Nicole Cooke: her greatest victories
British road race champion
2008 Olympic road race champion
2008 World road race champion (below)

2002 Commonwealth Games Road Race
2003, 2005, 2006 La Flèche Wallonne Féminine
2004 Giro Donne, overall
2006-2007 La Grande Boucle Féminine, overall
2007 Ronde van Vlaanderen (below)

2003, 2006
World Cup Series, overall
2003 Amstel Gold Race
2003 GP Plouay
World Championship Junior Road Race
World Championship Junior Time Trial
World Championship Junior Mountain Bike Race

Winning in the rain: Cooke becomes Olympic champion in 2008

Related links

Nicole Cooke: rider profile

  • Mark Evans

    (I see you have posted my comment I made, later, on another topic but not the one below. I presume you don’t want me to express my opinion. Sorry but I think I have a right to an opinion as much as Robert and Steve. Please can you post it up or email me identifying quite which bit of it makes it not possible for you to post. Many thanks – Mark.)

    Thanks Nicole for all the great memories – you were a superstar. The statement is a real class read – well done on that. Hope the UCI read it as well. [Not impressed by the CW take on it, but then when have they ever given you a fair deal. Just loved the fact that they didn’t report Lizzie’s pre-teen outburst.]

    Enjoy your retirement from the sport – there are plenty of other things in which you will excel.

    “Difficult” – I am sure you were – too many insecure blokes not liking a young girl that knows her mind. Don’t worry about the “little people” and their sniping. Robert and Steve would not know class if it drove them in a lorry with the number plate “CLASS” on it.

  • Mark Evans

    Thanks Nicole for all the great memories – you were a superstar. The statement is a real class read – well done on that. Hope the UCI read it as well. [Not impressed by the CW take on it, but then, when have they ever given you a fair deal. Just loved the fact that they didn’t report Lizzie’s pre-teen outburst.]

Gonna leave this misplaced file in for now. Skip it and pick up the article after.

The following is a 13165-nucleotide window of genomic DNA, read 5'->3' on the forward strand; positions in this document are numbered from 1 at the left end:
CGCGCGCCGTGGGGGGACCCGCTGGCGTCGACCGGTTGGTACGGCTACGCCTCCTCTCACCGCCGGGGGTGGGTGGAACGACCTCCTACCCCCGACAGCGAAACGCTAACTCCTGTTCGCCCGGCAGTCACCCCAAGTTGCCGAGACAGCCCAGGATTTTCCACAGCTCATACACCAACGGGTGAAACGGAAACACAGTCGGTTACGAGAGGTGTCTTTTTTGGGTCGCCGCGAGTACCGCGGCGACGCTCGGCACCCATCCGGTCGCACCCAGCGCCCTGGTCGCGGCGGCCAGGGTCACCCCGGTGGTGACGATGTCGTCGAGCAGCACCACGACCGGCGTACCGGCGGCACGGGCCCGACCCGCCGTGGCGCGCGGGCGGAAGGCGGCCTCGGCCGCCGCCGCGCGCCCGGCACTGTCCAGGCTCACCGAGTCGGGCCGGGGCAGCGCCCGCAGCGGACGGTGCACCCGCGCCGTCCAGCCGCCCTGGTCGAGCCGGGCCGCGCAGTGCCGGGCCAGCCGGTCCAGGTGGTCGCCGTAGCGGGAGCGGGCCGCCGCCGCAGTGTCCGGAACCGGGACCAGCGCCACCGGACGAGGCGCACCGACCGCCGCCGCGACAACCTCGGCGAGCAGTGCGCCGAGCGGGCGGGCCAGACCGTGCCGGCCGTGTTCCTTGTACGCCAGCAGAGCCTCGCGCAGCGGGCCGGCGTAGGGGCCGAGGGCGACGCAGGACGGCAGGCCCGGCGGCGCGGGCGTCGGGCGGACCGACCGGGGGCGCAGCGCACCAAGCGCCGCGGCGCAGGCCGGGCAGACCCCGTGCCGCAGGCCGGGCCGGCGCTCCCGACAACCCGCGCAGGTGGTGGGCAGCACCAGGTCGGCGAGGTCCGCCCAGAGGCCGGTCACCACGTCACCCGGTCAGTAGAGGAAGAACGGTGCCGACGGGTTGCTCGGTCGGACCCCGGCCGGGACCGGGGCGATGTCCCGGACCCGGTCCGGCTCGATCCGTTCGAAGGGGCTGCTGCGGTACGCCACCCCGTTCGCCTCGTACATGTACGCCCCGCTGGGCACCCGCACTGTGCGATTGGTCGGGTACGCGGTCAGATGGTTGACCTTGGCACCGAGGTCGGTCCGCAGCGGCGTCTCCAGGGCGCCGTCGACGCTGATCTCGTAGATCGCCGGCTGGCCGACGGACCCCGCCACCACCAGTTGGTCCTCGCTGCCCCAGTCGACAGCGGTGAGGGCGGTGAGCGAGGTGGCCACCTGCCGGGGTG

Enjoy your retirement from the sport – there are plenty of other things in which you will excel.

    “Difficult” – I am sure you were – too many insecure blokes not liking a young girl that knows her mind. Don’t worry about the “little people” and their sniping. Robert and Steve would not know class if it drove them in a lorry with the number plate “CLASS” on it.

  • adam

    Apparently Cooke fanices a go at writing… imagine her being given the opportunity to write a regular cycling column. i.e. proper journalism that tackled the problems….

  • steve

    i professionally interviewed Nicole after she won the
    Nationals way back. Classy rider but there was a touch of arrogance
    even as a 16 (approx) year old. I think as she grew older and was sometimes outclassed
    the spoilt child began to show and now following a period of poor form she finally spat the dummy.

    Take a leaf out the Roger Hammond book. Deprived of the top results he deserved throughout his career, by doped riders and not one winge!

  • gg/gg

    Good luck “Cookie” in your retirement. I was there when you crashed in the Comonwealth Games road race at Bolton with a short distance to go; you got up and won the sprint.

  • John Cheesmond

    Nicole, having followed your career from the first reports in Cycling Weekly of your successes as a schoolgirl, until your wonderful retiral statement, I would like to add my thanks to those above. Further, rather like steve clarke, I am one of those who found your win in Beijing among the most exciting races I have ever watched, only two others I can think of coming close. I wish you every good fortune and happiness in rest of your life, and can only hope that the professional part of it is in cycling.